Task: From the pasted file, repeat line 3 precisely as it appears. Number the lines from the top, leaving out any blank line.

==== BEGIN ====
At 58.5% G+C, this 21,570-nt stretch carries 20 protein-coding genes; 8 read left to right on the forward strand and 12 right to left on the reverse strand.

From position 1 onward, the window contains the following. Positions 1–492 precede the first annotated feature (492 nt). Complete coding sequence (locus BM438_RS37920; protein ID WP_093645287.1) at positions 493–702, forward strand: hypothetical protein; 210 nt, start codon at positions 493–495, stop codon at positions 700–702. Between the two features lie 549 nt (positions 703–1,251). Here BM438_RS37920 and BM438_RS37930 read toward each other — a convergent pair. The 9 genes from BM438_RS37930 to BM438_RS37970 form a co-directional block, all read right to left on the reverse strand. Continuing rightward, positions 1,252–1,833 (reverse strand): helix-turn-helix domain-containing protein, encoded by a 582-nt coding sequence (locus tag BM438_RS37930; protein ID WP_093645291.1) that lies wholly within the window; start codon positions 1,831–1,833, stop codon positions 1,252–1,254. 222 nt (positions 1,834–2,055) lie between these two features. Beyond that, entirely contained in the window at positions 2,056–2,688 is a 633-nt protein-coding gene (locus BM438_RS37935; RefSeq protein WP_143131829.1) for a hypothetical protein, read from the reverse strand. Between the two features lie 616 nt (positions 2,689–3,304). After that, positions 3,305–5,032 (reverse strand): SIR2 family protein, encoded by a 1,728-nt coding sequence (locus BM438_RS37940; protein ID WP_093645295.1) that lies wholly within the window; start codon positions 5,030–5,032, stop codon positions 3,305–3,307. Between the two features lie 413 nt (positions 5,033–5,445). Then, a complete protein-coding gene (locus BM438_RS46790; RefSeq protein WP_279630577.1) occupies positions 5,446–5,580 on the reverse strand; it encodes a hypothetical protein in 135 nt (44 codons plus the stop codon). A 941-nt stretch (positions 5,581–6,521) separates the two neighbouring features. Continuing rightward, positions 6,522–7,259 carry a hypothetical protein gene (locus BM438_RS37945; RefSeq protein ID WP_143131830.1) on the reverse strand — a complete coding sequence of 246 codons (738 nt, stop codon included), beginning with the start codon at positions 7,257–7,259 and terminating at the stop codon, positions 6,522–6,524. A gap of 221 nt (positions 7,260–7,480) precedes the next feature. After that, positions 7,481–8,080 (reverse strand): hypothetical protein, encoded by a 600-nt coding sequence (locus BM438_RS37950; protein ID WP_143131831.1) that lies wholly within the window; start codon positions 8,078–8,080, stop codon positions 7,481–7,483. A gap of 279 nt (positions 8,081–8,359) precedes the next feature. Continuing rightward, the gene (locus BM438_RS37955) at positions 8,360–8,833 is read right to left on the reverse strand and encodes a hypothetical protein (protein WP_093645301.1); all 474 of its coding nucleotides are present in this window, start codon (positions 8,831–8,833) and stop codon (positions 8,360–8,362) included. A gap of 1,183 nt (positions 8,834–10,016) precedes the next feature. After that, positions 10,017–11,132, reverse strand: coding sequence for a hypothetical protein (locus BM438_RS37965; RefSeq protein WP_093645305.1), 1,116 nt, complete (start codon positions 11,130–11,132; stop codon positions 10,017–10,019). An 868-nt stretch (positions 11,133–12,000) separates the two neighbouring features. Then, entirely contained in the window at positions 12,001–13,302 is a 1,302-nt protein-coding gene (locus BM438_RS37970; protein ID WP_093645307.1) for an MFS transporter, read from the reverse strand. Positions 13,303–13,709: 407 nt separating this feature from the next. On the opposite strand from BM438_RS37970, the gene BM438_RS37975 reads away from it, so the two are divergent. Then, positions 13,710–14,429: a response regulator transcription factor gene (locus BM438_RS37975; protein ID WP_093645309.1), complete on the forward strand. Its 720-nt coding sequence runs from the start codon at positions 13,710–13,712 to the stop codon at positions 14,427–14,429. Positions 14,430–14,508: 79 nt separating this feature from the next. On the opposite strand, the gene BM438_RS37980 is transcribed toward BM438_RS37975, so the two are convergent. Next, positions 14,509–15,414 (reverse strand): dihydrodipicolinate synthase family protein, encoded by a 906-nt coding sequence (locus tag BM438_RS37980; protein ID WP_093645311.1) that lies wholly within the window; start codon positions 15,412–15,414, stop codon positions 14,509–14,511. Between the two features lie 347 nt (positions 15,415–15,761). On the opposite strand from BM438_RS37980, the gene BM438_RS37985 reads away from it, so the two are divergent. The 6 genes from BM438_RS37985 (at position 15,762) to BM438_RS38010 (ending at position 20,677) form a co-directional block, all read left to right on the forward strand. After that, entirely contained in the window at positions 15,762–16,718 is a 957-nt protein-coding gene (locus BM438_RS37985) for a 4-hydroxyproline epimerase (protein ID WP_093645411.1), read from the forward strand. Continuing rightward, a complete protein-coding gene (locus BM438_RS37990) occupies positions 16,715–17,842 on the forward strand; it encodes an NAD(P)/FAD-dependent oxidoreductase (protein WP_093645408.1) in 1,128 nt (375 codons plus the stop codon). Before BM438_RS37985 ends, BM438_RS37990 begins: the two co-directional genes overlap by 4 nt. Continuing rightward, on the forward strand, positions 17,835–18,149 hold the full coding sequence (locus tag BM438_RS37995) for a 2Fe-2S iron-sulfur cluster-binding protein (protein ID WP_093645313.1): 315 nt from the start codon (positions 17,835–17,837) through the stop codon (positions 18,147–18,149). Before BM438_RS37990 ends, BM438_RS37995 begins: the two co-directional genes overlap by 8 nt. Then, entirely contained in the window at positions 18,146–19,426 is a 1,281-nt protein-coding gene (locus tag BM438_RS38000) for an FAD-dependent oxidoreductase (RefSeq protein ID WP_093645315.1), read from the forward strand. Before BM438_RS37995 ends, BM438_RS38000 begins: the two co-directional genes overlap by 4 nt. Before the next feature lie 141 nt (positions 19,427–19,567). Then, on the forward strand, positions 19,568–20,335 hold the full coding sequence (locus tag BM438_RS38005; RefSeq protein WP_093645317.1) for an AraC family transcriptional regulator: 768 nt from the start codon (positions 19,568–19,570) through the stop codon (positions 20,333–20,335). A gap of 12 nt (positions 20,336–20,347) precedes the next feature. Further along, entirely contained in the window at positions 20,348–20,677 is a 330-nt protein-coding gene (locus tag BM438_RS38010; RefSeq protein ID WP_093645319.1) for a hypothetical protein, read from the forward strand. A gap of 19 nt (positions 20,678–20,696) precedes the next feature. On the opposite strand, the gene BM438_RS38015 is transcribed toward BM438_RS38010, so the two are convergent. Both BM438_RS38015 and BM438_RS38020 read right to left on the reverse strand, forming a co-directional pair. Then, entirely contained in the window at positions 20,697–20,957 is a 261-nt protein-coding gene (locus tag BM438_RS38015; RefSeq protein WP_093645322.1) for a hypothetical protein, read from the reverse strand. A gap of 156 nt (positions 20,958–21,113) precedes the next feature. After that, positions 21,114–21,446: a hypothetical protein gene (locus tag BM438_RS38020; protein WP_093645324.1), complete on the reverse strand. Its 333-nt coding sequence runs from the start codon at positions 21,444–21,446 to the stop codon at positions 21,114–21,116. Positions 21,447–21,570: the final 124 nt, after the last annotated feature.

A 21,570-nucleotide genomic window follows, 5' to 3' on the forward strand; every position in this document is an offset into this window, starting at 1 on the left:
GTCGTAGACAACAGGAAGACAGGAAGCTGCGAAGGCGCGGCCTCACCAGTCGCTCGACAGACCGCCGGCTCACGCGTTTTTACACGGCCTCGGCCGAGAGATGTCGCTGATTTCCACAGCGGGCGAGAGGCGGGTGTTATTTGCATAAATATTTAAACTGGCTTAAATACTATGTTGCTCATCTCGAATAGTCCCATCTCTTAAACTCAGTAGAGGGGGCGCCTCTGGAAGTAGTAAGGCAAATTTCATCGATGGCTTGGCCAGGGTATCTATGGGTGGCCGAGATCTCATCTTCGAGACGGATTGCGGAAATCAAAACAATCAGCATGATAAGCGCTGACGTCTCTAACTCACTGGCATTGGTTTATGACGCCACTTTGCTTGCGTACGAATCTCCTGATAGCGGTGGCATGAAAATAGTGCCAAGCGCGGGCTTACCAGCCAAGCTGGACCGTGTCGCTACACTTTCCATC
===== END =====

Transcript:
A 21,570-nucleotide genomic window follows, 5' to 3' on the forward strand; every position in this document is an offset into this window, starting at 1 on the left: